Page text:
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The new Focus ST is the latest in a long line of performance cars from Ford.

It arrives in Ireland in September but I had an exclusive opportunity to experience it from the passenger seat at Ford’s proving ground at Lommel, in Belgium.

This dedicated facility has more than 105km of test tracks of every variety for ride, handling and endurance.

Operational 24/7/365, it features everything from high-speed oval to extreme courses of potholes, bumps and everything in between.

Changes are fairly subtle if you look past the signature ST orange colour, sitting 10mm lower than the regular Focus.

Inside they’ve worked on the seats for better side support and everyday comfort. Noticeably there is better shoulder room than before.

Yet, apart from ST badging and some carbon fibre imitation trim, it’s pretty standard Focus fare. Enthusiasts may miss the three ancillary dash-mounted dials from the previous generation models.

This is the most powerful ST to date; there’s 12pc more power (280PS) and 17pc more torque (420Nm).

The 2.3 litre EcoBoost petrol engine is a variant of the one in the most recent Focus RS, and Mustang. It has anti-lag in a Focus ST for the first time.

You get from 0-100kmh in 5.7 seconds (eight-tenths of a second faster than the old ST).

An EcoBlue 2.0 litre diesel option sets new power standards of 190PS and 400Nm. There will also be an estate version in addition to the five-door hatchback.

Probably the biggest news is the addition of an electronically controlled limited slip differential (e-LSD) and electronically controlled adaptive dampers (the estate goes without the adaptive dampers).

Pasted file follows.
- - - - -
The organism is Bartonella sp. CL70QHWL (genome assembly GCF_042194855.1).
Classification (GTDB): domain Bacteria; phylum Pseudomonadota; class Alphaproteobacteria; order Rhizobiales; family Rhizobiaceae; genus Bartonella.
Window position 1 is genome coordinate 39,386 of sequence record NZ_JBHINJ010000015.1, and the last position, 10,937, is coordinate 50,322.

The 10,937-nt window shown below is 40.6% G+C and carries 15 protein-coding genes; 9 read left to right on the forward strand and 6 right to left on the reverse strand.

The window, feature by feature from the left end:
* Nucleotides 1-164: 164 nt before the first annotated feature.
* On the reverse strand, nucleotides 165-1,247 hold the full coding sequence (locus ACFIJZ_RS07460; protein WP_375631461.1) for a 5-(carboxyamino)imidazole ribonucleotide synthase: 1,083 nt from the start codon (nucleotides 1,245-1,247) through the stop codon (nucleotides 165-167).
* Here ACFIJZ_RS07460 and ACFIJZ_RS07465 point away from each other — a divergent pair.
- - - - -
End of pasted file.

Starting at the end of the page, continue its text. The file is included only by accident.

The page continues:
There’s just one setting for the dampers unless you opt for the extra-cost performance pack which gives a choice of three driving modes – normal, sport and track. These are activated by the push of a steering-wheel button.

Performance pack also includes the likes of launch control and rev-matching on downshifts. And you get enhanced of pops and bangs on the overrun in sport and track modes; a must-have addition for enthusiasts.

Ford Performance director Leo Roeks told Motors the aim was to make the car equally at home in everyday use as well as track and weekend driving fun.

Even sitting in the passenger seat, the difference between the three damper settings was apparent, particularly over the bumpy sections.

In sport or track mode, you’d be checking for any loose teeth fillings whereas in normal the ride is much more like that on a regular Focus.

As a passenger it certainly felt fast but reassuring on quicker sections, with impressive, upgraded, braking. It’s effective too, pulling out of tight corners, with the e-LSD transferring torque across the axle according to need.

First impressions are of a highly competent, enjoyable and practical hot hatch. Expect prices to be close to the current €39,100.

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